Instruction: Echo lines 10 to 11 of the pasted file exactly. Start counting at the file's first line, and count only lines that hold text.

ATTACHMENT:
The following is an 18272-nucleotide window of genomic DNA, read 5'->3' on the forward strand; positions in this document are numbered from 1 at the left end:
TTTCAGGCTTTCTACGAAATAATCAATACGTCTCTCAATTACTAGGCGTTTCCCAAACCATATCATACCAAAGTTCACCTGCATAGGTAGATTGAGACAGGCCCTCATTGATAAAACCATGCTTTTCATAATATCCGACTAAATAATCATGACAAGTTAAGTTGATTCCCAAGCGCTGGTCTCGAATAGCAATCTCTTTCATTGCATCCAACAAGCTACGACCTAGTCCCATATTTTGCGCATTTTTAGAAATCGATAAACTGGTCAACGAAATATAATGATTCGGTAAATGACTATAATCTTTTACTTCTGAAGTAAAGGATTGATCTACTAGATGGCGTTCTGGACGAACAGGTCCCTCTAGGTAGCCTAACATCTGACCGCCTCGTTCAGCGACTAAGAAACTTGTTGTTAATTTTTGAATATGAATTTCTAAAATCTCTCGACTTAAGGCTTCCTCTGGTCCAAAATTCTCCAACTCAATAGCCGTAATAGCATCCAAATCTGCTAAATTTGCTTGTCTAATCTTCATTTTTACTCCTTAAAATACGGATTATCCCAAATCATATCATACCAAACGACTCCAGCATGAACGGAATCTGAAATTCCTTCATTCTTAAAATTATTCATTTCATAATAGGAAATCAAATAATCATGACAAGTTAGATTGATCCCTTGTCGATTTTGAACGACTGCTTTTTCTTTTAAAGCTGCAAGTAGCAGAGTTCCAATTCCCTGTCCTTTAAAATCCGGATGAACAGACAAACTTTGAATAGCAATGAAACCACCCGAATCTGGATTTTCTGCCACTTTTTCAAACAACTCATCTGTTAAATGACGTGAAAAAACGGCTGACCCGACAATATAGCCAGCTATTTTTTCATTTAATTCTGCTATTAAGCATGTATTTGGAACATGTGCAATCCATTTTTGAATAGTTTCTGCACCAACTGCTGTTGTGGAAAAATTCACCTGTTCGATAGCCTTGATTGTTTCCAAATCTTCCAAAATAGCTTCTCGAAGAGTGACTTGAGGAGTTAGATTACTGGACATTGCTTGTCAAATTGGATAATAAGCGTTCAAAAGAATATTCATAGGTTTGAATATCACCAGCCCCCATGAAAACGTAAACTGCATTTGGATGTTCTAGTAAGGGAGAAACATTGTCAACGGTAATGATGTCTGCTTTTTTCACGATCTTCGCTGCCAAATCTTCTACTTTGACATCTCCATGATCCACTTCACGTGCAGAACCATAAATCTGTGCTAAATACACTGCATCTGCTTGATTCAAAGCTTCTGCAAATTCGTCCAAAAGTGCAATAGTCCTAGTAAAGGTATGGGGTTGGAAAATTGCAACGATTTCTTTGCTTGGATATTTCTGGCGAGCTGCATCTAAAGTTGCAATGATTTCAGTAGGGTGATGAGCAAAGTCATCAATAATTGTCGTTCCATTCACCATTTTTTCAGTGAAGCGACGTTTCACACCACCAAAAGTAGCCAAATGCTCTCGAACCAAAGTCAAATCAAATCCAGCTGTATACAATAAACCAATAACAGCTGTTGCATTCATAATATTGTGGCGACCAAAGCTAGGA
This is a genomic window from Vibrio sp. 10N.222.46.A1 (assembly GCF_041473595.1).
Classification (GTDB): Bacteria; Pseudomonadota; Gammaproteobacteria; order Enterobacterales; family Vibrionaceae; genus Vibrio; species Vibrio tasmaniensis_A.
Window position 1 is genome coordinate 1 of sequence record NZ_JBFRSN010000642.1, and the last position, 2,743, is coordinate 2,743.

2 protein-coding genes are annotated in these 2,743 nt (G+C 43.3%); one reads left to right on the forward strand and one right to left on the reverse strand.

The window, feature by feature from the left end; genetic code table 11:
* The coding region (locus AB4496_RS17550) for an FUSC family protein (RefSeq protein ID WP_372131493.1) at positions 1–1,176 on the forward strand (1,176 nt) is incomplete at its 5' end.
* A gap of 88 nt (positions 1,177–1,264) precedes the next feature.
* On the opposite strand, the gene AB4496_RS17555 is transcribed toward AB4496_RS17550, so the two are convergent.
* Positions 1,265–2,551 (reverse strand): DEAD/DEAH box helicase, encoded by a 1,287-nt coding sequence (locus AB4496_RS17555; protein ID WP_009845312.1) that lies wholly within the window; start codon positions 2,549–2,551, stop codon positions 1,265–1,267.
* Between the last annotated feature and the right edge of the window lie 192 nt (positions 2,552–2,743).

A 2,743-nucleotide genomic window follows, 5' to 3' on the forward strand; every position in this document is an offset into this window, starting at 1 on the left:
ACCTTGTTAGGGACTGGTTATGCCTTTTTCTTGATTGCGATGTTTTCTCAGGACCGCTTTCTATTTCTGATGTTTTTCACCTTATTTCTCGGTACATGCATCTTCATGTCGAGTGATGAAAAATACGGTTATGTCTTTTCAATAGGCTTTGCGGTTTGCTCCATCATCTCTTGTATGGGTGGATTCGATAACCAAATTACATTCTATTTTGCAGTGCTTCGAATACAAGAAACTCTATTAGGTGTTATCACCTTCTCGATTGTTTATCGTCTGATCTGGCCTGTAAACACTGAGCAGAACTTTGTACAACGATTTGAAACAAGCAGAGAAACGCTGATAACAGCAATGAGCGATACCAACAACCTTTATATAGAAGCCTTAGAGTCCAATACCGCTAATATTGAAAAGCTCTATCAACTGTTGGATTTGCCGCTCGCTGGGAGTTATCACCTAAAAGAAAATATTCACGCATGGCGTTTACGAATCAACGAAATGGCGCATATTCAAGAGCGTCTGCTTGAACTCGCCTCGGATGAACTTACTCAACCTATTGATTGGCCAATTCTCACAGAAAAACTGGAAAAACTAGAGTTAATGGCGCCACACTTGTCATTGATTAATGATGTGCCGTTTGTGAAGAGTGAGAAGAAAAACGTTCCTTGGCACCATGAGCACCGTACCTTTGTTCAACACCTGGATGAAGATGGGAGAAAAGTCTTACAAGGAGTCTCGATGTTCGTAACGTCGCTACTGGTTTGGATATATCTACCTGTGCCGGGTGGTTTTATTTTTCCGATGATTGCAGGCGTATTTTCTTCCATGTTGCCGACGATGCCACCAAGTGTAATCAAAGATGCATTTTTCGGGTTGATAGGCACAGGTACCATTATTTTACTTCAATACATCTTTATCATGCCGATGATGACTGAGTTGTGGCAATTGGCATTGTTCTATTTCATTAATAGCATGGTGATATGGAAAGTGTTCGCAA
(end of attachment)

* On the opposite strand, the gene AB4496_RS17555 is transcribed toward AB4496_RS17550, so the two are convergent.
* Positions 1,265–2,551 (reverse strand): DEAD/DEAH box helicase, encoded by a 1,287-nt coding sequence (locus AB4496_RS17555; protein ID WP_009845312.1) that lies wholly within the window; start codon positions 2,549–2,551, stop codon positions 1,265–1,267.